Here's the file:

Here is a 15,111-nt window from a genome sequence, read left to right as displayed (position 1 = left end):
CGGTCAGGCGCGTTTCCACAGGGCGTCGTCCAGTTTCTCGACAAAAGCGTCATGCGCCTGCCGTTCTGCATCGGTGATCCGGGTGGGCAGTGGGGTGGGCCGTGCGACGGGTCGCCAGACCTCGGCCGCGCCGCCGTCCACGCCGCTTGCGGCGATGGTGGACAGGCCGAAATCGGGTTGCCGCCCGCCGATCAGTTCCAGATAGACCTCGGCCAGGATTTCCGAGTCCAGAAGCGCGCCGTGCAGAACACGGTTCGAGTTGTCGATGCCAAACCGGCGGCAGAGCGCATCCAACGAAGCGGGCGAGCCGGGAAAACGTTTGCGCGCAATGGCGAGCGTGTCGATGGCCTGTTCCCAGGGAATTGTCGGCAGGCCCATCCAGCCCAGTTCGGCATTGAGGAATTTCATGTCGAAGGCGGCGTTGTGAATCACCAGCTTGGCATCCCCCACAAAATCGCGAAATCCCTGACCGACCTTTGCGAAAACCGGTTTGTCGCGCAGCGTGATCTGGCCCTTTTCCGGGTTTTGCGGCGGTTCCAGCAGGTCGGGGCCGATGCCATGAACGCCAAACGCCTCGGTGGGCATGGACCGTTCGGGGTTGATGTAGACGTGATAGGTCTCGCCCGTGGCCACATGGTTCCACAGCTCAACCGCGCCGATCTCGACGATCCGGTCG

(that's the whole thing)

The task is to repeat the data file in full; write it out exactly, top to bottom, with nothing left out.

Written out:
Here is a 15,111-nt window from a genome sequence, read left to right as displayed (position 1 = left end):
CGGTCAGGCGCGTTTCCACAGGGCGTCGTCCAGTTTCTCGACAAAAGCGTCATGCGCCTGCCGTTCTGCATCGGTGATCCGGGTGGGCAGTGGGGTGGGCCGTGCGACGGGTCGCCAGACCTCGGCCGCGCCGCCGTCCACGCCGCTTGCGGCGATGGTGGACAGGCCGAAATCGGGTTGCCGCCCGCCGATCAGTTCCAGATAGACCTCGGCCAGGATTTCCGAGTCCAGAAGCGCGCCGTGCAGAACACGGTTCGAGTTGTCGATGCCAAACCGGCGGCAGAGCGCATCCAACGAAGCGGGCGAGCCGGGAAAACGTTTGCGCGCAATGGCGAGCGTGTCGATGGCCTGTTCCCAGGGAATTGTCGGCAGGCCCATCCAGCCCAGTTCGGCATTGAGGAATTTCATGTCGAAGGCGGCGTTGTGAATCACCAGCTTGGCATCCCCCACAAAATCGCGAAATCCCTGACCGACCTTTGCGAAAACCGGTTTGTCGCGCAGCGTGATCTGGCCCTTTTCCGGGTTTTGCGGCGGTTCCAGCAGGTCGGGGCCGATGCCATGAACGCCAAACGCCTCGGTGGGCATGGACCGTTCGGGGTTGATGTAGACGTGATAGGTCTCGCCCGTGGCCACATGGTTCCACAGCTCAACCGCGCCGATCTCGACGATCCGGTCG